Yoga or daily exercise also helps. I find that when I was doing meditation every day, impulsive acts weren’t happening so often. I guess I have to go back to meditating every day. I notice that I am more irritable and that I have less patience which is somewhat good, in one or two senses. Having less patience is negative overall.
Understand how impulsivity functions in your life. Sometimes being impulsive can have positive as well as negative effects. For example, if you have a hard time making decisions, you may find yourself making last minute decisions as a means of avoiding the anxiety you feel when trying to make a thoughtful decision.
- If you’re experiencing benefits from acting impulsively, try to find more effective ways of achieving this benefit.
- Remember that you can still be spontaneous even if you’re less impulsive. Being less impulsive doesn’t mean your life will be dull and conventional. It just means that you’ll be more in control of what you choose to spend your money, time, and attention on.
Dissecting our problems, alone or with a therapist, is always a good idea. We need to understand how impulsivity functions in our lives. And that last part is very important. I notice that some people with BPD like having BPD. I’m not judging, it’s that I’ve always wanted to not have it and so do other people. You would still be a wonderful person without BPD. Same goes for impulsiveness. Even if it has positive effects on your life, try to avoid it. There are better ways to things.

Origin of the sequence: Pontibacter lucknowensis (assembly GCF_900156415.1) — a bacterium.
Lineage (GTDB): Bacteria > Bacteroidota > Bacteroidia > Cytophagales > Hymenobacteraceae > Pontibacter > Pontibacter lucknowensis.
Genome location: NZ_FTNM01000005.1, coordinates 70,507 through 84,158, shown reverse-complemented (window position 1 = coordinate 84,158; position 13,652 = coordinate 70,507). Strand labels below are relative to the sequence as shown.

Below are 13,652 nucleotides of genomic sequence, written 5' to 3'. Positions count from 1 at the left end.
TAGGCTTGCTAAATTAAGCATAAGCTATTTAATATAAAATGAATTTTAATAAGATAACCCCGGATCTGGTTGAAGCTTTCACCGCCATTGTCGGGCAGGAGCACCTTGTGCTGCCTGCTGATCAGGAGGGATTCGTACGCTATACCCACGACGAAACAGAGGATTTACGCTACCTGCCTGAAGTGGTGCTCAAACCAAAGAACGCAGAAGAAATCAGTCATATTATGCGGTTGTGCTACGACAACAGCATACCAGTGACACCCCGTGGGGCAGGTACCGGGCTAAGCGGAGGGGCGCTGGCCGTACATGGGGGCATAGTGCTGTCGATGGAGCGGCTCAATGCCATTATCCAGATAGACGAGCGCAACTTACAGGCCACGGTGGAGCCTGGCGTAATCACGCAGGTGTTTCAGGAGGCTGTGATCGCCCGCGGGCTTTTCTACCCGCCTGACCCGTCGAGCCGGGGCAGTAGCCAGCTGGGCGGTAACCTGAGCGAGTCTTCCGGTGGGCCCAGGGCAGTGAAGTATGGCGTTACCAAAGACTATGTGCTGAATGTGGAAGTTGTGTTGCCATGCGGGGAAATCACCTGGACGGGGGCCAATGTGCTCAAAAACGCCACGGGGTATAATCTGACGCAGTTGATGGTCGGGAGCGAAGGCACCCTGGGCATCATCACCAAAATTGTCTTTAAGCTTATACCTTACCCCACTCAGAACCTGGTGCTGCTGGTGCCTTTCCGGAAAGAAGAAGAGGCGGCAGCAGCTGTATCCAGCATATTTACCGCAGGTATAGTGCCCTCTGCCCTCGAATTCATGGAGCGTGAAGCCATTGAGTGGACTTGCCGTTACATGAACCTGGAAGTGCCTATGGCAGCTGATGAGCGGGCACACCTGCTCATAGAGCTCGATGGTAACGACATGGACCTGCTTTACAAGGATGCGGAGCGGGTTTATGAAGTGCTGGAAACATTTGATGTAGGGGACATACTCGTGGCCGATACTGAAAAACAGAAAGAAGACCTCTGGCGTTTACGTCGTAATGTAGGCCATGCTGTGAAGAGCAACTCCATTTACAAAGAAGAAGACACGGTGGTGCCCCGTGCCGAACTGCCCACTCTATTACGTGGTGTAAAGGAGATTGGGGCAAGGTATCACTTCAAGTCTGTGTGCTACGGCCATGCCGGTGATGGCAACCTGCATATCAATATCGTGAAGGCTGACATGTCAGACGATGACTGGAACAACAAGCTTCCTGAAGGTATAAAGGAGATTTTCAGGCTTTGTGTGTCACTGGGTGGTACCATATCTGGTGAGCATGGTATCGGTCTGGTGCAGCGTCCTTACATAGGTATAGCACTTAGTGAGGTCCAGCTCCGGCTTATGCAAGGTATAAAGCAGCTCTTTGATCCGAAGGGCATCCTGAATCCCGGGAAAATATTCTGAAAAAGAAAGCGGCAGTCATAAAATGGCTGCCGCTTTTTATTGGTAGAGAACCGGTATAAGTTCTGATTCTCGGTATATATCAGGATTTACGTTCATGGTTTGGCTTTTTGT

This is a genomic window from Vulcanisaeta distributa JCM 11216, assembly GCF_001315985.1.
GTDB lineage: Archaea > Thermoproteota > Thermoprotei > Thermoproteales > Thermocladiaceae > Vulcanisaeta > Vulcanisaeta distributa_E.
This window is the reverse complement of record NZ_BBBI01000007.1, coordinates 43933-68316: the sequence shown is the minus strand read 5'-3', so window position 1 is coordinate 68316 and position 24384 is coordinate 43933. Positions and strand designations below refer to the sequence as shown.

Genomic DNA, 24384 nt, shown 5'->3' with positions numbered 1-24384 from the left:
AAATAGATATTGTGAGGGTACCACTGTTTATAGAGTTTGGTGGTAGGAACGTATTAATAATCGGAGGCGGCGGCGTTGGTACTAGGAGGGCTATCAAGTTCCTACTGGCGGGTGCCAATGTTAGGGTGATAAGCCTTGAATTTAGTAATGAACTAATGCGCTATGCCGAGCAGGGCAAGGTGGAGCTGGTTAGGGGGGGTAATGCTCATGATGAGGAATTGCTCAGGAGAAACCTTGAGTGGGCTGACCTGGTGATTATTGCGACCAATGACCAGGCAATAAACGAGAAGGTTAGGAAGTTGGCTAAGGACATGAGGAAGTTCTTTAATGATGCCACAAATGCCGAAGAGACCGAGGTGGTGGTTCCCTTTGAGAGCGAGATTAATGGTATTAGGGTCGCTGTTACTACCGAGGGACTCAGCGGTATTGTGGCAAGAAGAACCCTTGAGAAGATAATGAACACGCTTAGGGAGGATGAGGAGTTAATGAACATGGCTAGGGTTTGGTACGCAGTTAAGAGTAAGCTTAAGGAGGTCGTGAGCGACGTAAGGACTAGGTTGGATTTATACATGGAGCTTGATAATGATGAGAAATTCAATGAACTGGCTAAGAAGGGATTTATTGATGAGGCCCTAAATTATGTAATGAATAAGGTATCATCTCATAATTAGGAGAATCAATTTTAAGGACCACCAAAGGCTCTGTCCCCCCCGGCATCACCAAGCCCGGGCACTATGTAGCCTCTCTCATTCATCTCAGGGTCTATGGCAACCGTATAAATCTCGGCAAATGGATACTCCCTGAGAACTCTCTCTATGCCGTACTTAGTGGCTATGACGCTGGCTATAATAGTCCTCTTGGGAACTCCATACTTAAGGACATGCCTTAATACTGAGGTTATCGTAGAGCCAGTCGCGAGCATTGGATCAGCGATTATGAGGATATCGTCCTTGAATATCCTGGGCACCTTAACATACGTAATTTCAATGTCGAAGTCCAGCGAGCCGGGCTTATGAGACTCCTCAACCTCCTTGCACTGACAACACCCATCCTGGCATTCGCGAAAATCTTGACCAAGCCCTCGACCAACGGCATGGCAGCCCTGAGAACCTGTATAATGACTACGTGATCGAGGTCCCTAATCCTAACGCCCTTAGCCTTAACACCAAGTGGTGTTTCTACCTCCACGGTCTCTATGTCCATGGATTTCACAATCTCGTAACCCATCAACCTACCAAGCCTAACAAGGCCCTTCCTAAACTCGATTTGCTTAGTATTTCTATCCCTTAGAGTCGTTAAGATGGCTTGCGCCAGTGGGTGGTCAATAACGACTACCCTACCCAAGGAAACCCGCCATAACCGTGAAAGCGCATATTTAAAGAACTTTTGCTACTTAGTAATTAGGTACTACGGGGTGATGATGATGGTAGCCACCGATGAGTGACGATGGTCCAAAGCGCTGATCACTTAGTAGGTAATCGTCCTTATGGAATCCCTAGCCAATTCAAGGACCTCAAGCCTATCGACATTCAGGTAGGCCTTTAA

Engage in activities that will calm you down. Calming activities vary person to person, but might include listening to guided meditations, calming music, or doing deep breathing exercises. Getting more relaxed can help you avoid acting impulsively..
This is an excellent idea and I will definitely do this. Guided meditations are so helpful for so many different goals and situations. You just need headphones and your phone, tablet or pc. Find a quiet place, dim the lights or turn them off, get a cozy blanket and lay down on the floor, or a sofa or bed. Alternatively, you can sit down on a chair or sit on the lotus position on the floor, with your back straight. Deep breathing exercises are very good as well, though I don’t it often. Mindfulness or breathing meditations are my go-to ones.
Consider cognitive-behavioral therapy. Cognitive-behavioral therapy, or CBT, helps a person focus on connecting their thoughts and feelings with their behaviors. CBT is a common treatment for anxiety and impulse disorders, among others. The goal of CBT is to identify the thoughts that often result in impulsive activity.
- Impulsive behavior is often the result of automatic thoughts, which are the thoughts that your mind produces as an immediate reaction to certain situations. These thoughts can be negative and may lead you to make poor decisions. CBT helps you to identify these automatic thought patterns and reframe them in new ways.
- A therapist or behavioral specialist can help you explore the ways that CBT might work in your life!
CBT for some cases, DBT (which was based on CBT) for people with BPD. I found that DBT was very helpful and I was less impulsive at the time. If you don’t have the money to do DBT but you have enough for a regular therapist, you can ask your therapist to do exercises with you, by using a DBT book of your choice. If you can’t really pay for sessions, try the book. There are used ones on Amazon that are cheaper and ebooks are even cheaper. If there’s a will, there’s a way. There are other options but you don’t need me to tell you, do you?
In the end, my advice is all of the above and an emphasis on meditation. There are many types of meditation so you should be able to find one that suits you best.
Are you impulsive? How do you deal with it? Share your tips in the comment section.
I hope you are all okay.